A digital journey
HPA is well along the path of digital optimisation, but it still has some surprises in store, finds Carly Fields
Those ports just starting out on the digital optimisation journey would do well to take a leaf out of Hamburg’s book. Hamburg Port Authority (HPA) initiated its own optimisation project in 2013 and since then has launched more than 30 projects under its smartPORT initiative through both energy and logistics channels.
And this is just the beginning: Hamburg Port Authority chief information officer Dr Sebastian Saxe tells Port Strategy that there are more ideas on the table for optimising processes through digital services within the HPA as well as for port stakeholders. Hamburg is also pushing ahead with plans to use smartPORT logistics to better manage rail freight and shipping traffic as well as trucks.
But it’s not been plain sailing. Dr Saxe talks of the “many challenges” on HPA’s journey to realise each and every smartPORT initiative. In practical terms, ideas must be developed, evaluated and then selected. For the selected ideas, financing must be found and a prototype must be built – and all of this in only a year.
“Traditionally, IT projects submit a business case before. But, within digitalisation projects, this happens after,” says Dr Saxe. “Therefore, the conceptualisation and project initiation is crucial as it is very difficult to quantify pilot projects and set-up business cases. This is especially true when it comes to new innovative technologies where we, as a port authority, are short on experience.”
And that’s just the starting point; after the initiation, there are stakeholder and change management challenges to overcome. “In the smartPORT context we have to manage these issues both internally and externally at the same time. smartPORT is not only about the technological vision but it covers the philosophy of digitalisation of the maritime transport and logistics chain. Therefore, the interdependencies between process, technology and people have to be considered and they have to be kept in balance.”
IT – and its relevance to ports – has changed dramatically since Dr Saxe took up his position at HPA in 2009. Between 2009 and 2013, Dr Saxe unified HPA’s four different networks on a modern IP-based fibre optic network, constructed an emergency data centre and virtualised software applications – all of which set the foundations for the smartPORT project.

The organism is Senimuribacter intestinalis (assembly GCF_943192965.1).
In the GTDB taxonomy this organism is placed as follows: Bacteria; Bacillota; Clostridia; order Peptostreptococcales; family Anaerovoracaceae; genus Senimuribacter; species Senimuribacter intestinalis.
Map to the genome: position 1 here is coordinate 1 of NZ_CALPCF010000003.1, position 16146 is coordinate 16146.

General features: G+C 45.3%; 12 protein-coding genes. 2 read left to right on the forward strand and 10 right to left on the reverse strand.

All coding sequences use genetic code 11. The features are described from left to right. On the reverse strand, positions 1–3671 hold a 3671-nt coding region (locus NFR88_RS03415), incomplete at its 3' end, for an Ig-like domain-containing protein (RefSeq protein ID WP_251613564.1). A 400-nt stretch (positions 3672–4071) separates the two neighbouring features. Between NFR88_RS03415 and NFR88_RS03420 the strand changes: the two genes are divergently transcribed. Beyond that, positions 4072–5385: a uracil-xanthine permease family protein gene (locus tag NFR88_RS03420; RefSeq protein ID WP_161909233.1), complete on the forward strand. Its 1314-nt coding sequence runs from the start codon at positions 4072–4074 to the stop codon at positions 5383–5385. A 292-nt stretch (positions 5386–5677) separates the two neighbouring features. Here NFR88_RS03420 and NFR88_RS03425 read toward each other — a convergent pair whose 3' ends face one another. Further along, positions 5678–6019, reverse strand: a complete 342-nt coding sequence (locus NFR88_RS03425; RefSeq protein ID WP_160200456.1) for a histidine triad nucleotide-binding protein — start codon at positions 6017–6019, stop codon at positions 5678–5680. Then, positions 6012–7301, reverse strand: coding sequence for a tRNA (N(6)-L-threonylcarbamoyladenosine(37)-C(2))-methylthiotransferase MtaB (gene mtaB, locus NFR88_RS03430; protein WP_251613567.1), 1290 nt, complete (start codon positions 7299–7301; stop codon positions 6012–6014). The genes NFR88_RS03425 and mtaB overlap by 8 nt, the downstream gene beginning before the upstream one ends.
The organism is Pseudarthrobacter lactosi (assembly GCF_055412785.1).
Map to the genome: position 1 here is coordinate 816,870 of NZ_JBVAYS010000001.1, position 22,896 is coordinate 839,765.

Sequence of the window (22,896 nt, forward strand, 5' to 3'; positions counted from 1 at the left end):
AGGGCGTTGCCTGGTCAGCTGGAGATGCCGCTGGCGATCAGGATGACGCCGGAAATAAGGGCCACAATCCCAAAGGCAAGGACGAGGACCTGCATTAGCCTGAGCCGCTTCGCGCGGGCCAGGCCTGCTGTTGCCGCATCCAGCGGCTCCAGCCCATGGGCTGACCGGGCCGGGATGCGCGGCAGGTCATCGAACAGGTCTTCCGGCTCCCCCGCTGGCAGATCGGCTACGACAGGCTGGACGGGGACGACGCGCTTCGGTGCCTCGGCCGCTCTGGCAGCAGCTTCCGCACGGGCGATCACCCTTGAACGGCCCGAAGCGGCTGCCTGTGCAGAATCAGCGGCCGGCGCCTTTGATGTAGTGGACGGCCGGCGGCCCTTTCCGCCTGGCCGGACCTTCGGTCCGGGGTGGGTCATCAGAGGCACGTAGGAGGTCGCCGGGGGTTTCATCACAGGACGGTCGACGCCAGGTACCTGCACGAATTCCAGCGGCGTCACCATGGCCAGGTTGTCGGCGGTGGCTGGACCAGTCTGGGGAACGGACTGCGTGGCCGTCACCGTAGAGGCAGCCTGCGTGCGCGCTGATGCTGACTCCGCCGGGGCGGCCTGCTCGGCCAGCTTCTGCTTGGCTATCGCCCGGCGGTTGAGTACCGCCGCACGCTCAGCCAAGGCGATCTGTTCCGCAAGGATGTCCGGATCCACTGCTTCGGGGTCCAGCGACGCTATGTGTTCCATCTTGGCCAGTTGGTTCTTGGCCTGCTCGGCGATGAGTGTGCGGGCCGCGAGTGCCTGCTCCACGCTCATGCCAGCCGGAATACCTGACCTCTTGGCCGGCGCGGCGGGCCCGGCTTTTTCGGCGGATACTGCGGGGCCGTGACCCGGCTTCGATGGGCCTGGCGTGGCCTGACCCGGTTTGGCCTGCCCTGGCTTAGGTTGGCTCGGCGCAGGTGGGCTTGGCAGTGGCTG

“Since 2013 IT at HPA is bi-modal, i.e. it runs on two ways,” he says. “On the one hand, there are classic IT projects which typically have a business case description at the beginning and on the other hand, there are smartPORT projects which are started by an idea and end with a manageable and tangible prototype. For HPA, both streams are necessary but each develops with a different speed and acceptance, as well as pre-requisites. Bi-modality of IT is characteristic of the digitalisation megatrend, causing the transformation of HPA.”
Now that it is more settled in its optimisation position, HPA has taken on a leading role in the chainPORT initiative, creating a global, interconnected network of smart ports. Formally launched in April 2016, chainPORT aims to foster greater collaboration between ports. HPA found a kindred spirit in the Port of Los Angeles, giving the initial impetus for the partnership. They were swiftly joined by Busan, Antwerp, Shenzhen and Felixstowe at the first meeting and chainPORT now connects over 10 partners around the globe on topics including IT collaboration, data exchange, digital change in organisations, and policy and training related aspects.
“Megatrends such as globalisation and digitisation bring a lot of chances and challenges to all actors in the supply chain,” says Dr Saxe. “Facing them together with partners in a strong partnership will facilitate mastering challenges such as adaption to the digital change and accelerate the chances such as cost saving and increasing efficiency, but also an opportunity to develop new digital business models.
“The philosophy of chainPORT is about collaboration and an open discussion environment. We want to learn from each other and share our knowledge.”
Taking this collaborative philosophy one step further, HPA is co-operating with academia through a partnership with Hamburg-based Fraunhofer Center for Maritime Logistics and Services. This, hopes HPA, will give a “scientific perspective” on port-related topic and will lead to the publication of a book on transformation and ports of the future in the second quarter of this year.
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